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Summary:

By the end of 2010, about 50 percent of all Facebook monthly active users were gamers. But that fell to about 25 percent in 2011, as Facebook aggressively added new users. The result is that game makers need to work harder to find and retain users.

farmville

It’s not just Facebook commerce, or F-commerce as some like to call it, that is languishing at the world’s largest social network. With its IPO on the horizon, there’s reason to start worrying about Facebook’s gaming revenues, according to new research from IHS iSuppli.

Facebook’s problems in the gaming market are quickly summed up by the research firm:

“Facebook’s days as a boomtown for game operators appear to have come to an end, with the total number of users stagnating amid rising barriers to entry, increasing competition and an intensifying fight for consumer mindshare with other social networking activities.”

IHS iSuppli notes that by the end of 2010, about 50 percent of all Facebook monthly active users were also gamers. But while Facebook aggressively added new users in 2011, the absolute number of gamers more or less remained unchanged. Meanwhile, the percentage that were visiting games fell to about 25 percent.

That’s bad news not just for Facebook, but also for Zynga, its largest partner in the casual gaming space. The number of monthly active users for Zynga declined to 225 million in the fourth quarter, from 266 million in the previous quarter, according to IHS iSuppli.

So what’s driving the decline in gaming? The research firm posits that more difficult customer acquisition, increased competition and Facebook’s attempt to be everything to everyone is forcing gaming companies to work harder to capture new users and to keep them engaged.

On the customer acquisition side, IHS iSuppli says that viral channels — which had helped game makers connect with users over the last few years — aren’t as effective as before, forcing Zynga and others to do more cross-promotion between games and spend more on direct advertising. There’s also more gaming and other entertainment options on Facebook, meaning more game makers are competing for a shrinking amount of users’ time.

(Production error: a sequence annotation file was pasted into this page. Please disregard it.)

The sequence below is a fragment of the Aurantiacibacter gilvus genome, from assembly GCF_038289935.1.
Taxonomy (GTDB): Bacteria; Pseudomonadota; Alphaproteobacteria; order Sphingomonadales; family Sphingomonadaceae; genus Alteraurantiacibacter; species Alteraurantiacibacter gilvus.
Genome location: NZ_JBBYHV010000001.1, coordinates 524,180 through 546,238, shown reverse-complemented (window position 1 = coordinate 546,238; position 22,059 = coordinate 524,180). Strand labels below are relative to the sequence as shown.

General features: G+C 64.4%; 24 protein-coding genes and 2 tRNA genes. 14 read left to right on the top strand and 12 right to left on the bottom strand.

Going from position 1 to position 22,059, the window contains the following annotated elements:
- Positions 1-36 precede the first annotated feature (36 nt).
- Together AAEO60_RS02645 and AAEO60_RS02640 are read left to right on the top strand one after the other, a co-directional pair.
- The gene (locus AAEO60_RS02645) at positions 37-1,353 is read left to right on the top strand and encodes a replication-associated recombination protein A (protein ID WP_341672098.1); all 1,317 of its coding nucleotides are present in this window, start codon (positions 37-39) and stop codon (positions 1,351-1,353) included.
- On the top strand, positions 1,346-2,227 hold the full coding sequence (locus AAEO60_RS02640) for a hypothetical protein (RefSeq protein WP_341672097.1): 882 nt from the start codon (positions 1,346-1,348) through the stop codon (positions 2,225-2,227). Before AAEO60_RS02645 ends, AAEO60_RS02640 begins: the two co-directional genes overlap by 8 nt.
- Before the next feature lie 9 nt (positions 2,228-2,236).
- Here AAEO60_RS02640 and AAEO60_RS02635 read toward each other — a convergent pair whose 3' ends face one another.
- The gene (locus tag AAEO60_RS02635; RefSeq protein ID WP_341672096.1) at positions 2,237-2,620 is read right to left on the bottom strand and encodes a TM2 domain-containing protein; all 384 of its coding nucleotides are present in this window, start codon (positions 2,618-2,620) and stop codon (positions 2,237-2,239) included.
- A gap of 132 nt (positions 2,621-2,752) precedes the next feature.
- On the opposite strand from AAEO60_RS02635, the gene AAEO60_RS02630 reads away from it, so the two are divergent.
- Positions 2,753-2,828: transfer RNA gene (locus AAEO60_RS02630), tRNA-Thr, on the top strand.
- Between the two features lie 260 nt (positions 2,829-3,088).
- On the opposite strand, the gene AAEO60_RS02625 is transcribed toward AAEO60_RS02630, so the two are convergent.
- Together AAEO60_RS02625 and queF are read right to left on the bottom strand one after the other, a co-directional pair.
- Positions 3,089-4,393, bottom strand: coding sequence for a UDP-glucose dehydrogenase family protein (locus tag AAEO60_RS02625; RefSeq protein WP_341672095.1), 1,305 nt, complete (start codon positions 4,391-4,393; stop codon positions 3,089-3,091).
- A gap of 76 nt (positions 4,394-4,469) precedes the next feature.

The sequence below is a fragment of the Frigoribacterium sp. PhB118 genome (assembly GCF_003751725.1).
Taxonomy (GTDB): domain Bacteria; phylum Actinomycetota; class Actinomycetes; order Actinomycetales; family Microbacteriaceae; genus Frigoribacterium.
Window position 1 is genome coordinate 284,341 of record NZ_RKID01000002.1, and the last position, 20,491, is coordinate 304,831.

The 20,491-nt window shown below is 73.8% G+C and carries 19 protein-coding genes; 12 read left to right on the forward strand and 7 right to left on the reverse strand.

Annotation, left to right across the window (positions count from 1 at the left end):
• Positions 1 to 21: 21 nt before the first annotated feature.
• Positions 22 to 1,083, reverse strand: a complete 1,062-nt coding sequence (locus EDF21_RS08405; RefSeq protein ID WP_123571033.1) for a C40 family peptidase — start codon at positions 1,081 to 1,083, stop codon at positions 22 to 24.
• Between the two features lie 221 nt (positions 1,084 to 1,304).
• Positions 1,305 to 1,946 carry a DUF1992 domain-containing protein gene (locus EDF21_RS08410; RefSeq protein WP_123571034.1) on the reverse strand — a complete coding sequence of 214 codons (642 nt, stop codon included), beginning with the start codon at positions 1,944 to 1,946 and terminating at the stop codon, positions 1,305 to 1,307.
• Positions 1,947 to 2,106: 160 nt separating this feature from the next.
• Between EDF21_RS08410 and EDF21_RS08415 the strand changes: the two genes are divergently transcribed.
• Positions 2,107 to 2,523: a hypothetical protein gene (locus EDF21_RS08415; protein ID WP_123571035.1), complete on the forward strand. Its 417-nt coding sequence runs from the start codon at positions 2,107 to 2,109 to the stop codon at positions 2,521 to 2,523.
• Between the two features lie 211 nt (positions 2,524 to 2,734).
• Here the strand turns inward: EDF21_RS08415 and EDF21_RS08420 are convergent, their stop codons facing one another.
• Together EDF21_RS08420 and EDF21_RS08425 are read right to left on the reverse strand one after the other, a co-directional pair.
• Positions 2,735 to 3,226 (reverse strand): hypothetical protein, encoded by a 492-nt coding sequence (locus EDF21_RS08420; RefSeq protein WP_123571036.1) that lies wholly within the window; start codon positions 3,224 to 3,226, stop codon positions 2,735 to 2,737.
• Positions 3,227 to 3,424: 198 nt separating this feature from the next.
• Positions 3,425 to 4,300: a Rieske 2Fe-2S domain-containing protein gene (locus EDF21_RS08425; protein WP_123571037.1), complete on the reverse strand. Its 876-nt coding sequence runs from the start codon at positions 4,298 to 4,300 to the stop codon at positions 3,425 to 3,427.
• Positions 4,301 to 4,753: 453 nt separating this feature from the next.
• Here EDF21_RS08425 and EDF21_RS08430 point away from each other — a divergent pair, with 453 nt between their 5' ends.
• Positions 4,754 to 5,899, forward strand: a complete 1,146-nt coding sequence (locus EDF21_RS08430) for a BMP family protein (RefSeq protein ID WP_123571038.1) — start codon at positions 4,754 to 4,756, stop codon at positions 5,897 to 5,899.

Finally, as Facebook has grown, it’s opened the doors for even more types of content being shared in users’ news feeds and on their Timeline pages. The addition of new seamless sharing apps means it’s not just Farmville updates that show up when you login or look at a user’s activity. Considering the percentage of users that are gamers has also declined, those apps are getting much less visibility on Facebook than they had just a few years ago.

  1. Reblogged this on Dots Of Color.

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  2. Maybe Facebook could entice us to discover these games in a fun way instead of forcing them down our throats. I receive on an average 1 to 2 game invitations a day. I don’t play games, don’t have the time and really don’t have any interest in playing online. It sounds like Facebook took a cue from Microsoft and is successfully turning us off its services. If only there was an easy way to stop these incessant uninteresting invitations.

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  3. Reblogged this on quickgamer88.

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  4. And then there’s the problem that tending a virtual farm is kind of dull. Regular farming seems more interesting.

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  5. No mention of ‘Facebook credits’? The mandatory Tax FB are forcing on game companies 30% of all revenues??

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  6. Joe McNotloggedin Wednesday, February 29, 2012

    I wish Facebook didn’t have so much spam from games.

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  7. I wish FB didn’t have so much spam from games.

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